Cryptocurrency, Bitcoin and Blockchain: What's the Difference?

Cryptocurrency, Bitcoin and blockchain are terms that are often used interchangeably, but they are not the same thing. Cryptocurrency is a medium of exchange, like the US dollar, but it is digital and uses encryption techniques to control the creation of monetary units and verify the transfer of funds. Bitcoin is the name of the most well-known cryptocurrency, the one for which blockchain technology was invented. Blockchain is the technology that allows cryptocurrency to exist (among other things).

Ethereum, Cardano, Polkadot and Stellar are some of the other popular cryptocurrencies. Bitcoin Cash (BCH) is one of the first and most successful hard forks of the original Bitcoin. Atomic exchanges are a mechanism in which one cryptocurrency can be exchanged directly for another cryptocurrency, without the need for a trusted third party. Cryptocurrency is a digital asset designed to work as a medium of exchange that uses strong cryptography to secure financial transactions, control the creation of additional units, and verify the transfer of assets. Cryptocurrencies are decentralized networks based on blockchain technology, a distributed ledger enforced by a disparate network of computers.

Bitcoin is the most popular cryptocurrency and was created in 2009 as an alternative to traditional fiat currencies. Ethereum is another popular cryptocurrency that was created in 2015 and has since become one of the largest cryptocurrencies by market capitalization. Cardano is an “Ouroboros proof-of-stake cryptocurrency” that was created with a research-based approach by engineers, mathematicians and cryptography experts. Polkadot is a blockchain protocol that allows developers to create their own blockchains and use the security that the Polkadot blockchain already has.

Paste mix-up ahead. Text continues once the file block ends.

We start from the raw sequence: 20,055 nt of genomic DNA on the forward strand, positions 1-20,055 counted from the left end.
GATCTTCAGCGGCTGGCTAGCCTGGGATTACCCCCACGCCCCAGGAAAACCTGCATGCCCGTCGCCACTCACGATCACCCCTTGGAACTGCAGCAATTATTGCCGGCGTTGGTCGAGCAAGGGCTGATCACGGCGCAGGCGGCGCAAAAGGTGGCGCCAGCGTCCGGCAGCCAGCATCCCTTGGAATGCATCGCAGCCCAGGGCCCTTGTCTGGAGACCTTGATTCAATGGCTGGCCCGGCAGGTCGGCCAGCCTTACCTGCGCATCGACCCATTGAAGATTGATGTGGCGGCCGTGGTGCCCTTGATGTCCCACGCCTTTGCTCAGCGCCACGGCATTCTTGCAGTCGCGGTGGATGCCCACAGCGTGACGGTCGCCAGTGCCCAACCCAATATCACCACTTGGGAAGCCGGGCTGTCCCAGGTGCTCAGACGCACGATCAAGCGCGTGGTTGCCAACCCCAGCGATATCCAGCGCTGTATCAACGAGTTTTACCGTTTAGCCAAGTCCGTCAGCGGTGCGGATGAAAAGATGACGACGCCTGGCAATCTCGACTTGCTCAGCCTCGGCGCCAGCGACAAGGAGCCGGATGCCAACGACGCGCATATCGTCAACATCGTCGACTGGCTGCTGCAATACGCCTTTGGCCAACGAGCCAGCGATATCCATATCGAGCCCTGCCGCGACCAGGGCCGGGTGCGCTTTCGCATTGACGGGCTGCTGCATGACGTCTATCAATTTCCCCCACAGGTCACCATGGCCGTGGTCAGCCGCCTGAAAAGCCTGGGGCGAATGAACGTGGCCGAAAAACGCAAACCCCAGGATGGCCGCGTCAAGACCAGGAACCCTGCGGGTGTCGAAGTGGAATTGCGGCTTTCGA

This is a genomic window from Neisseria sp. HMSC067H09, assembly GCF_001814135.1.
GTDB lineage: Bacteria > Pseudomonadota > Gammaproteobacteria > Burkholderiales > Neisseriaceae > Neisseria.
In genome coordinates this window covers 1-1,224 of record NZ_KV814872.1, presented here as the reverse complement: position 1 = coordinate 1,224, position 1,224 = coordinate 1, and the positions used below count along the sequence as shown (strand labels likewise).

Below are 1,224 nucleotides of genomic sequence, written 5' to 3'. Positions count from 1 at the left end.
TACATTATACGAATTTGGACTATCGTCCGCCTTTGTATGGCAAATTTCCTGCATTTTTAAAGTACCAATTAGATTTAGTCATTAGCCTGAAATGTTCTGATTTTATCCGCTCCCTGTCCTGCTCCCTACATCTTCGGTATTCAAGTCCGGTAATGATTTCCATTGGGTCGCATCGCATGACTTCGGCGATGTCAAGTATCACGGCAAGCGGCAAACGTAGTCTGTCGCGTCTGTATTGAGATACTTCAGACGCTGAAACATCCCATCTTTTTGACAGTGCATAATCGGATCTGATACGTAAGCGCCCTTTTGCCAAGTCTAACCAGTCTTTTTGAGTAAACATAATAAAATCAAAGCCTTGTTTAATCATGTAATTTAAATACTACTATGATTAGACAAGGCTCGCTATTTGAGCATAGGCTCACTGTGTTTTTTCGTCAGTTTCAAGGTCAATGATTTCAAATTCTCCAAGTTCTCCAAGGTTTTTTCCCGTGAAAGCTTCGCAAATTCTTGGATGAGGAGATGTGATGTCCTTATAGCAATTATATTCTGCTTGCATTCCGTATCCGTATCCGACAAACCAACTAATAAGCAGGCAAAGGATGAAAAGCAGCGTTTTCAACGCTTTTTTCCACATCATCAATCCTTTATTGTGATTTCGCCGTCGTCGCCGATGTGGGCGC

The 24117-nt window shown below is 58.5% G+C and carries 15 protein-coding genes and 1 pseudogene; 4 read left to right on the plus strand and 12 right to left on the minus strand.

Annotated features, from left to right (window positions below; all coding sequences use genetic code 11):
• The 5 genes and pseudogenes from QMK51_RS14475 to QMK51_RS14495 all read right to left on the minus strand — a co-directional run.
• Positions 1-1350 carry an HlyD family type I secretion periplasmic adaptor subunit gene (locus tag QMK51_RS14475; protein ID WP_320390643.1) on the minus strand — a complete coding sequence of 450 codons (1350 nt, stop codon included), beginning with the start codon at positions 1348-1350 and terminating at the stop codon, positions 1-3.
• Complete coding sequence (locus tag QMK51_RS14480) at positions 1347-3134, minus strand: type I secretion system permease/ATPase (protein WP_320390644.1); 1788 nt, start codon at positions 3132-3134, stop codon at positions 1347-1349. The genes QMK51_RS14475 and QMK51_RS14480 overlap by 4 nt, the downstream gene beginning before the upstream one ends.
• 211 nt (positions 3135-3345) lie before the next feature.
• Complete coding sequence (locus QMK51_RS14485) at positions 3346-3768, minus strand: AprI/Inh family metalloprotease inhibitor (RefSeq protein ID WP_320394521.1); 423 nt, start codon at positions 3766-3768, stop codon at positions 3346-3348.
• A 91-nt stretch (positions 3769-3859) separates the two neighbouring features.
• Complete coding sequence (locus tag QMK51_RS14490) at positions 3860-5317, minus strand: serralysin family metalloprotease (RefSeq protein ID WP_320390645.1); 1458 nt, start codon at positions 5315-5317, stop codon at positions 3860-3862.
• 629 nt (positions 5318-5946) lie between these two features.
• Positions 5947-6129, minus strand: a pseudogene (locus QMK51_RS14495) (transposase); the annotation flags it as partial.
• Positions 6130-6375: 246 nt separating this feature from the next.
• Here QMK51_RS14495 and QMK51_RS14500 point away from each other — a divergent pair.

Stellar is an open blockchain network designed to provide business solutions by connecting financial institutions for large transactions. Cryptocurrency is not issued or backed by any bank or government, nor does an individual cryptocurrency have value as a commodity. Despite not being legal tender in most parts of the world, cryptocurrency is very popular and has prompted the launch of hundreds of other cryptocurrencies, collectively referred to as altcoins. Cryptocurrencies typically use decentralised control as opposed to a central bank digital currency (CBDC). When implemented with decentralised control, each cryptocurrency operates through a distributed ledger technology, typically a blockchain, which serves as a public database of financial transactions.

Faisal Abdul
Faisal Abdul

Extreme internet specialist. Wannabe twitter junkie. Friendly zombie geek. Freelance twitter buff. Professional student. Passionate tv evangelist.

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